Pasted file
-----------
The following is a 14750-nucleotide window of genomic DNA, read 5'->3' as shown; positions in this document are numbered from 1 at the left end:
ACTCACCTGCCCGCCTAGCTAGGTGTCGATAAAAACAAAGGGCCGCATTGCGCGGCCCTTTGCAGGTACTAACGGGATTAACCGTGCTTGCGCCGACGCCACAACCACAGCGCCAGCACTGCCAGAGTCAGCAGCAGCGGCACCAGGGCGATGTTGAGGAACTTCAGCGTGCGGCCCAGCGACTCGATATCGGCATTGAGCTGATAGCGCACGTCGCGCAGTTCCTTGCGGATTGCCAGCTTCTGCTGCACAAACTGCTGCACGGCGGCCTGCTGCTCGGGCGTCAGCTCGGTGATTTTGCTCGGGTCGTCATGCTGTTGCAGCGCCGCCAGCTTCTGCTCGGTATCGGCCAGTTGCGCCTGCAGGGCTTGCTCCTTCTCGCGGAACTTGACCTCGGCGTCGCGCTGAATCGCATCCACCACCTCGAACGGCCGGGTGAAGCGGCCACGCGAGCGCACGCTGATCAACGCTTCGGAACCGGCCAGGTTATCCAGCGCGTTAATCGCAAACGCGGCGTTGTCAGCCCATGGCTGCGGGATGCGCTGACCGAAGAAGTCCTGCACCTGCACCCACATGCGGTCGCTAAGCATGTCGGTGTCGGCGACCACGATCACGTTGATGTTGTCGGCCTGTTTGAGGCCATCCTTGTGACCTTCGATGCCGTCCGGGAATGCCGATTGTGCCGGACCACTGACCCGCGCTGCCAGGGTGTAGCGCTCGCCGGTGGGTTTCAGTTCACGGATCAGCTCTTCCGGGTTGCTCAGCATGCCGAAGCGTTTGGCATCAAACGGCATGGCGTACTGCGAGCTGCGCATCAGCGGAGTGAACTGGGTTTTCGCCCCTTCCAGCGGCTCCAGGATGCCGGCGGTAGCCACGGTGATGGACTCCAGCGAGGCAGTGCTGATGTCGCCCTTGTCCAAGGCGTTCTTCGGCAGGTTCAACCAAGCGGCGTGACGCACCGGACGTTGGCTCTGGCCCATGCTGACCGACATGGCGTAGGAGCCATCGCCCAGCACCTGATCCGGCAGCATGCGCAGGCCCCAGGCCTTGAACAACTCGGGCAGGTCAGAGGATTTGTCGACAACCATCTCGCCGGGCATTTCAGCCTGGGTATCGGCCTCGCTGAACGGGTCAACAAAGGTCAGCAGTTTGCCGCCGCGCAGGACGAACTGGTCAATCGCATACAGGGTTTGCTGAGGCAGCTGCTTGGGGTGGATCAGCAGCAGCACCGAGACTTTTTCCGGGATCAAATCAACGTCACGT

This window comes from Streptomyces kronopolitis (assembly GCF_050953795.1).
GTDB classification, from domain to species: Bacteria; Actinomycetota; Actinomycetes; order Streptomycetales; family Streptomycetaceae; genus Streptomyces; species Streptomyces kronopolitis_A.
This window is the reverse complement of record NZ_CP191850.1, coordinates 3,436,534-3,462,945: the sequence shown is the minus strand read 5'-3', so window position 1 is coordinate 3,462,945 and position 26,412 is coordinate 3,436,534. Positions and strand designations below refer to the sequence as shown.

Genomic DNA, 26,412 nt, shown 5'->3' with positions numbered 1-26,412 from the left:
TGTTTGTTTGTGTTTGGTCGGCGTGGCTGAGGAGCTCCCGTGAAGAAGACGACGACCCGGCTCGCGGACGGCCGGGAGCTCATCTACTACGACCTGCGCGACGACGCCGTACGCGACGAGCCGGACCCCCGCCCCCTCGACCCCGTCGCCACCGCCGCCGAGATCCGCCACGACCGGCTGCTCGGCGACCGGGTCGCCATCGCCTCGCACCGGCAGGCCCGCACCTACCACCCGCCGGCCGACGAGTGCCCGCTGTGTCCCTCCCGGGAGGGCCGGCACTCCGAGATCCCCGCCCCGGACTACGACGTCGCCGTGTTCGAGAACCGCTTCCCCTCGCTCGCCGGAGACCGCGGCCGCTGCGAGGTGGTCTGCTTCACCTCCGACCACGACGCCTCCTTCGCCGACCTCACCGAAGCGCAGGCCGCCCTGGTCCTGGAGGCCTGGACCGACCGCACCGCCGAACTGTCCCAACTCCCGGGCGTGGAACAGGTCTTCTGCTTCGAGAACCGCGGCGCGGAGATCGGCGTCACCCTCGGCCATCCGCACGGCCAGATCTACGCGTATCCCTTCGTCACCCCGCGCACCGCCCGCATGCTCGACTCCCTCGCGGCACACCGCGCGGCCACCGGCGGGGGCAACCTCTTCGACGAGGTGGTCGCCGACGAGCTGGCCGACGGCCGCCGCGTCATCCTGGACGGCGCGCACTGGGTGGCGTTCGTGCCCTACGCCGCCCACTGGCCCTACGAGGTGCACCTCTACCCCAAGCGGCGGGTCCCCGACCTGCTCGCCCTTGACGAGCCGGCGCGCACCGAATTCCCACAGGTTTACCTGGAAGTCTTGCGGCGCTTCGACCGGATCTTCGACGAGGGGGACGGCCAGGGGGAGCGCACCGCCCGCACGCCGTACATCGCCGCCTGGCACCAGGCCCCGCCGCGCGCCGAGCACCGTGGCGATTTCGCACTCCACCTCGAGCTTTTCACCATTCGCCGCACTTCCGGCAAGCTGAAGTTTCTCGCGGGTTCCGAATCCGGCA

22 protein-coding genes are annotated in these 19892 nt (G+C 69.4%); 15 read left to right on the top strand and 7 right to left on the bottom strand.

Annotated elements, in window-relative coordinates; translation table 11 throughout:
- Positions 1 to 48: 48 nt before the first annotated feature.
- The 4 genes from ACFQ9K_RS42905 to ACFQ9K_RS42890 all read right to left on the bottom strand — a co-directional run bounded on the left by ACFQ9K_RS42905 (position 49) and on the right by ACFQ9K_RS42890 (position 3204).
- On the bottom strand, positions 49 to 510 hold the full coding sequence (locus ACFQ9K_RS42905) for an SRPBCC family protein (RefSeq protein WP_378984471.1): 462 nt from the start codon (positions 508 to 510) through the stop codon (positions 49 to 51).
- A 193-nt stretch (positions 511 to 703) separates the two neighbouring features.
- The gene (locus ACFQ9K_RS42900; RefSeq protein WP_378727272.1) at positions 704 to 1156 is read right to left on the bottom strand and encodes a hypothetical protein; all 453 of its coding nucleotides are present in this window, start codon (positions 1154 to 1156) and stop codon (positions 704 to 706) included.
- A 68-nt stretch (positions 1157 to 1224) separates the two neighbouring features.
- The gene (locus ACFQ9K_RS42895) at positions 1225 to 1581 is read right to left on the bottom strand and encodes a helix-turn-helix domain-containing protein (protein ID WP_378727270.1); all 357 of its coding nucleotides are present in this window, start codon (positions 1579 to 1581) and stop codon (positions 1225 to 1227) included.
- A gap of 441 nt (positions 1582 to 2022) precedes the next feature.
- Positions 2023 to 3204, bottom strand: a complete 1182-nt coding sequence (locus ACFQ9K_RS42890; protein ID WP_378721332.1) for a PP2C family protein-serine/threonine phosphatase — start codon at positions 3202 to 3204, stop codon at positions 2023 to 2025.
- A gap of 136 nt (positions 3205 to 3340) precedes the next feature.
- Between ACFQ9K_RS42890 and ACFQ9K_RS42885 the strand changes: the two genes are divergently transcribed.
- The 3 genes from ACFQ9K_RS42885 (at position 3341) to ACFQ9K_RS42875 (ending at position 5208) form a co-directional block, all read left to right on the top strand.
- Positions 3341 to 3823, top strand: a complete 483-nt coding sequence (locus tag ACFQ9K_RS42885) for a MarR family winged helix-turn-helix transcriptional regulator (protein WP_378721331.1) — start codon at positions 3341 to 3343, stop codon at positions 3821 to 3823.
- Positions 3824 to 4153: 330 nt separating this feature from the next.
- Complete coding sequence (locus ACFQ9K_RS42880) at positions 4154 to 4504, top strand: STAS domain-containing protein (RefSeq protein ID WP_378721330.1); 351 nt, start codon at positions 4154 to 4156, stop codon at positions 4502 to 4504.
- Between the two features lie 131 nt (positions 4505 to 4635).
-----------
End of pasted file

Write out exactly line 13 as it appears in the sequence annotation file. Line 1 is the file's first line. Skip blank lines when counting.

- A 193-nt stretch (positions 511 to 703) separates the two neighbouring features.